But not all Changelings were adversarial. Through Odo, Trek fans saw another side to this fascinating species. Odo was the constable aboard DS9 , a by-the-books cop who went to any lengths (literally) to solve crimes. He was a defender of his Federation friends, particularly Kira Nerys the woman he learned to love. When the Founders merged their liquid forms with Odo, they learned about humanity, and his love and bravery spread even to the hidden spaces of the galaxy.

Plus, The Changelings are an alien species that can easily disguise themselves as furniture. You can’t teach that!

9. Andorians

First appearance: star trek: the original series “journey to babel” (1968).

The Andorians are an aggressive yet advanced race that was one of the first alien races that formed the original Federation of Planets with humanity.

The Andorians have distinctive blue skin, white hair, and two protruding antennae. The blue skinned humanoids have an advanced armada and a long history of conflict with the Vulcans. This conflict was put aside as Andorians entered into the Federation and, with it, decades of peace. But peace wasn’t easy, as seen in Star Trek: Enterprise,  in which Federation Captain Archer and Andorian Captain Thy’lek Shran developed an adversarial relationship that, thankfully, culminated in a friendship based on mutual respect.

The Andorians are more than a bit xenophobic as they refer to humans and Vulcans as “pink skins” and have a long standing mistrust of everything not Andorian. In fact, the Andorians don’t even trust their offshoot race, the very rarely encountered, white-skinned, psychic Aenar.

Enterprise is a bit unfairly-maligned by some Trekkers, but it will always be the show that took the Andorians from background characters to a narratively-explored race with deep contradictions. Of course, I need to mention that the Andorian was also one of the final Trek dolls Mego produced. It is very sparkly.

8. Ferengi

First appearance: star trek: the next generation “the last outpost” (1987).

I would  tell you some facts about the Ferengi, but I’d have to charge you about ten bars of (snarl, drool) gold-pressed latinum first. Because that’s what drives the Ferengi race: cold, hard, glimmering, wonderful cash-money.

By the time fans met the crew of the Kirk’s Enterprise, most races in the galaxy had abandoned cash-based economies to focus on the improvement of science and technology for all beings. But not the Ferengi. These big-eared, fanged critters utilize science and technology to procure cash and heaven help any sentients that stand in their way.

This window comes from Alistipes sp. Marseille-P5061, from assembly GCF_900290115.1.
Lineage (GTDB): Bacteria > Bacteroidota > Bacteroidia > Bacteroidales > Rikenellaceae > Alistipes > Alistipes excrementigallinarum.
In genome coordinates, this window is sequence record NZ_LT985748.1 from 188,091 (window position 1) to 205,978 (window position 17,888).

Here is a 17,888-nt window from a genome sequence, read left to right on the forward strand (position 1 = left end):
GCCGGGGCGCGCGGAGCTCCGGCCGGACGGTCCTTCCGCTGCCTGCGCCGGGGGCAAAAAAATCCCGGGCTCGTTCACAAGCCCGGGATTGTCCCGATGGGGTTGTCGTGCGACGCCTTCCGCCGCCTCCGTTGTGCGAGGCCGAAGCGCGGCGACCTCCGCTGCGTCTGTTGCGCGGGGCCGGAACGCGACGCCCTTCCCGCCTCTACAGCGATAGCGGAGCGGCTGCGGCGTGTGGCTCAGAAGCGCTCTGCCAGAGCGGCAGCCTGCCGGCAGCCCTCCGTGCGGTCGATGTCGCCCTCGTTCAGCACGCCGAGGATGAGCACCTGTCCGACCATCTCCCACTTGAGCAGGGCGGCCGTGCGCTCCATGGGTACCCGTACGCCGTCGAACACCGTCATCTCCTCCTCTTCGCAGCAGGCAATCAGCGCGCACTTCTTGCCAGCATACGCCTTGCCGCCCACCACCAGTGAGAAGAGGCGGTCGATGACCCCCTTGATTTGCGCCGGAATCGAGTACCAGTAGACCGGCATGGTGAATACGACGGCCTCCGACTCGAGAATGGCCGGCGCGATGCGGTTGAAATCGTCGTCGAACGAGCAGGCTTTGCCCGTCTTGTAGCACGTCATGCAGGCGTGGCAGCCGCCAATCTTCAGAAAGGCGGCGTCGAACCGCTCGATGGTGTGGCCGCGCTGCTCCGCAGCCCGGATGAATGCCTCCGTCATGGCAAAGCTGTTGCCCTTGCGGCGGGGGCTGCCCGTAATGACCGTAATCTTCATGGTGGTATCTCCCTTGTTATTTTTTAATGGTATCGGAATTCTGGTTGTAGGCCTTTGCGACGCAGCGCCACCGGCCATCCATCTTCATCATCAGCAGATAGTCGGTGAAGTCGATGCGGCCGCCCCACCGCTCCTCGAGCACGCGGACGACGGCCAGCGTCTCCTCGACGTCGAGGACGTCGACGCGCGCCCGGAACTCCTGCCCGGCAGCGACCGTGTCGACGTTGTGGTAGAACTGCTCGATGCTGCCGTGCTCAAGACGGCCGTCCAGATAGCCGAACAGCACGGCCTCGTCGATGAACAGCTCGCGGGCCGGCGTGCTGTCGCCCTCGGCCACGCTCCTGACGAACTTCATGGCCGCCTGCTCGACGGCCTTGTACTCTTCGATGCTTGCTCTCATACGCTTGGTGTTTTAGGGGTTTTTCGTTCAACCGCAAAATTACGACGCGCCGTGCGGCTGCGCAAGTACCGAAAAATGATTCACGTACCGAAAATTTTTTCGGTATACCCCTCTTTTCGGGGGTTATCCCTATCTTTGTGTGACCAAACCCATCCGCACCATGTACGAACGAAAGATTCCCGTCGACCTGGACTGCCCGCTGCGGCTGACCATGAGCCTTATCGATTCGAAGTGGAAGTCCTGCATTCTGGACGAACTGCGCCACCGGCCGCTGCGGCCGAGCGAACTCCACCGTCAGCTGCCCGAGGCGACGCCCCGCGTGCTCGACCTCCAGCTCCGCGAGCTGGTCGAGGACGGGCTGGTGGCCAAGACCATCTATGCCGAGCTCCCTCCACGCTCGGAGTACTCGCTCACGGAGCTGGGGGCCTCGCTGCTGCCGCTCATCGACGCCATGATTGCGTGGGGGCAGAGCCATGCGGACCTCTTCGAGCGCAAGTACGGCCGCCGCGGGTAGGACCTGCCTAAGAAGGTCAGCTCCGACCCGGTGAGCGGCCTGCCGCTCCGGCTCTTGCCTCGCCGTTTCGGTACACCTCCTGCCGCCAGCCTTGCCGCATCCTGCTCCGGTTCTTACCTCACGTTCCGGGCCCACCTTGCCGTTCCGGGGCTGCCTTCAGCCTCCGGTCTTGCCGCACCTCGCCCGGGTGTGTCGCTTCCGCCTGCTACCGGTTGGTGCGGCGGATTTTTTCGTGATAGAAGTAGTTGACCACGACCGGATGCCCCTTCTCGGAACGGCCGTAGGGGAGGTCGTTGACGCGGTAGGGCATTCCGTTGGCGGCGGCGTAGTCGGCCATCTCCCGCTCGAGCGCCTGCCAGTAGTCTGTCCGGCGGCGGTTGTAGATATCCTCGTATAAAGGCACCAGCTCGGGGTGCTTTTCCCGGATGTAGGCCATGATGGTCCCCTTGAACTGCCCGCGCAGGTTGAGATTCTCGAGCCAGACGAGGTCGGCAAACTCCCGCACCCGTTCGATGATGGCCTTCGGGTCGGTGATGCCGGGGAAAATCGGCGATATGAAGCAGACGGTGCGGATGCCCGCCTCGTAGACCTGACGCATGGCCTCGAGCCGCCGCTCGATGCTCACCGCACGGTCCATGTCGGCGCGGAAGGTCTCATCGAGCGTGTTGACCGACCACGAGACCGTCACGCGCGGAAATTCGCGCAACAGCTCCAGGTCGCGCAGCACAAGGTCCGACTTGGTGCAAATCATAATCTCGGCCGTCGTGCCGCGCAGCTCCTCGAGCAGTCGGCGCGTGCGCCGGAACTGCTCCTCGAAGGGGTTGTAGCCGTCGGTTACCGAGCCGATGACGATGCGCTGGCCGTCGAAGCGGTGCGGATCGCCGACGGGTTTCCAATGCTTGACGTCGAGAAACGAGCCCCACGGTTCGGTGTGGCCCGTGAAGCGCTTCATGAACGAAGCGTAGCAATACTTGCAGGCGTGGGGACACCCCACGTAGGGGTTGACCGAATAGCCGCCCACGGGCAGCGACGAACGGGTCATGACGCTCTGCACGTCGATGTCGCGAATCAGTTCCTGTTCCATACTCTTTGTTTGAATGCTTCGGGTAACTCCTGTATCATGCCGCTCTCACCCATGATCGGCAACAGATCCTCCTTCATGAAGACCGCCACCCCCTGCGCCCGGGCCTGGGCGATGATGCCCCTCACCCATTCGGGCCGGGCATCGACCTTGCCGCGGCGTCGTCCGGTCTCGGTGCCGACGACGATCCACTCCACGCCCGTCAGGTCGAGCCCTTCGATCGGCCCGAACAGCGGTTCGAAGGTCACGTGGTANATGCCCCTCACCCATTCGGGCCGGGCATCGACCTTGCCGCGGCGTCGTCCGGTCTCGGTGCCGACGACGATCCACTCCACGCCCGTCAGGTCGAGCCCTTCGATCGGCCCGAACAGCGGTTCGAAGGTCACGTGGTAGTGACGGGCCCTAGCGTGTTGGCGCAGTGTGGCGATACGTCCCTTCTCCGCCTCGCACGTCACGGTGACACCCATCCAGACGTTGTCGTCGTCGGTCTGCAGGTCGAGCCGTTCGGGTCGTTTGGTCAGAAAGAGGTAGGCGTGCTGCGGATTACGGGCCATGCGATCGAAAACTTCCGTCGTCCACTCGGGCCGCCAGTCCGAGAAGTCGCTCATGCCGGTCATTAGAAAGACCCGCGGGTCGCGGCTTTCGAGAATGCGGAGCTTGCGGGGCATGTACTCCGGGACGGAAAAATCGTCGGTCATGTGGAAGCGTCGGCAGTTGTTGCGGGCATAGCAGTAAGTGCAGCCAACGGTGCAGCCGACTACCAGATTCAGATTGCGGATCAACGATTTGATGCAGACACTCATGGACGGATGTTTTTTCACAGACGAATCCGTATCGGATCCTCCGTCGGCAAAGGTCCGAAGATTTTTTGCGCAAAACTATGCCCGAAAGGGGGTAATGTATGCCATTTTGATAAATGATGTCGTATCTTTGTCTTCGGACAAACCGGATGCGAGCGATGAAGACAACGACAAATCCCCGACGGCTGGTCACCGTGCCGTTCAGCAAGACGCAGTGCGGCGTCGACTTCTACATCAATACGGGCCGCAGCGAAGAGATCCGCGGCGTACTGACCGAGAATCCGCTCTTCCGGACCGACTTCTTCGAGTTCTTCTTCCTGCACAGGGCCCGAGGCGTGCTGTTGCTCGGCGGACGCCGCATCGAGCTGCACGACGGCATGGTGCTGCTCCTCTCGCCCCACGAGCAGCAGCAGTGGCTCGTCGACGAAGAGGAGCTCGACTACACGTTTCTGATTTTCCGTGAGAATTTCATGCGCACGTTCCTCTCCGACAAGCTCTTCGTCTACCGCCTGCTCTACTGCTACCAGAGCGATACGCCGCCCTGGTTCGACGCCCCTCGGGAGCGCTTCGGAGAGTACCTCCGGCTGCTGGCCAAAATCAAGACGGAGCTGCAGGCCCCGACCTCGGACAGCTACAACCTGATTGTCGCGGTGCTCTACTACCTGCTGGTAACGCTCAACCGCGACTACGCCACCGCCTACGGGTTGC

Fans first me the Ferengi in Next Gen as the greedy race of miscreants became the first real adversaries Picard’s crew had to face. The Ferengi in Next Gen were vile and greedy, sort of like spacefaring Daffy Ducks. But, in Deep Space Nine , fans were introduced to Quark, Rom, Nog, and other Ferengi that had a streak of nobility. Oh, they were still as greedy as they come, but this Ferengi family, saved the DS9 space station more than once. Heck, Nog even became the first Ferengi to serve in Starfleet.

In DS9 , fans learned many of the finer points of Ferengi culture. For example, Ferengi women aren’t allowed to wear clothes. In addition to their odd dress codes, the Ferengi live by the Rules of Acquisition, an almost religious text that teaches the Ferengi the best ways to make money. Quark constantly had to choose between loyalty to his friends and his Ferengi impulses for cash and this often humorous double nature led to some fun dramas.

But, if you have a piece of latinum in your pocket, be warned that there are many Ferengi out there who would kill for it because that is the Ferengi way.

7. Romulans

First appearance: star trek: the original series “balance of terror” (1966).

All sentient races in the galaxy have a good, healthy fear of the Romulans — and with good reason. In many ways, the Romulans are like the anti-Vulcans. In fact, Romulans are an offshoot of the Vulcan race. Centuries ago, the Romulans rejected the Vulcan idea of repression of emotions and struck out on their own, finally settling on the twin planets Romulus and Remus and forging an empire.

Where Vulcans are cold, collected, and benevolent, Romulans are fiery, aggressive, and often power hungry. This passionate need to conquer led to the Earth/Romulan war, the first time humanity experienced total war on an intergalactic scale. Earth was eventually victorious and, during the conflict, no human ever actually saw a Romulan. Years later, it was the crew of the Enterprise that actually saw what Romulans looked like and it was Mr. Spock that postulated a common ancestry between Vulcans and Romulans.

The Romulans were based on the aggressiveness and culture of the Roman Empire, which is seen through the race’s military aggression and clothing. Despite years of ill will, the Romulans sided with the Federation in the Dominion War. A Romulan also changed reality, as fans of the new Trek films know…

A Romulan named Nero used a Red Matter device to destroy Romulus and punch a hole in time and space. Nero then went back in time and destroyed the USS Kelvin, causing a new reality to splinter off from the original Trek timeline — a reality Trek fans are currently enjoying in films.

Romulans have touched every part of Trek history and have even created a huge amount of it. They continue to serve as a counterpoint to the Vulcans and their name brings fear and respect throughout the Trek galaxy.

If you can imagine God in the Star Trek   universe, you understand Q. Q isn’t a kind god or an emotionally-distant god, hungry for worship. Q is a curious god that wants to test the intelligent races of the galaxy — particularly Jean-Luc Picard, captain of the Enterprise.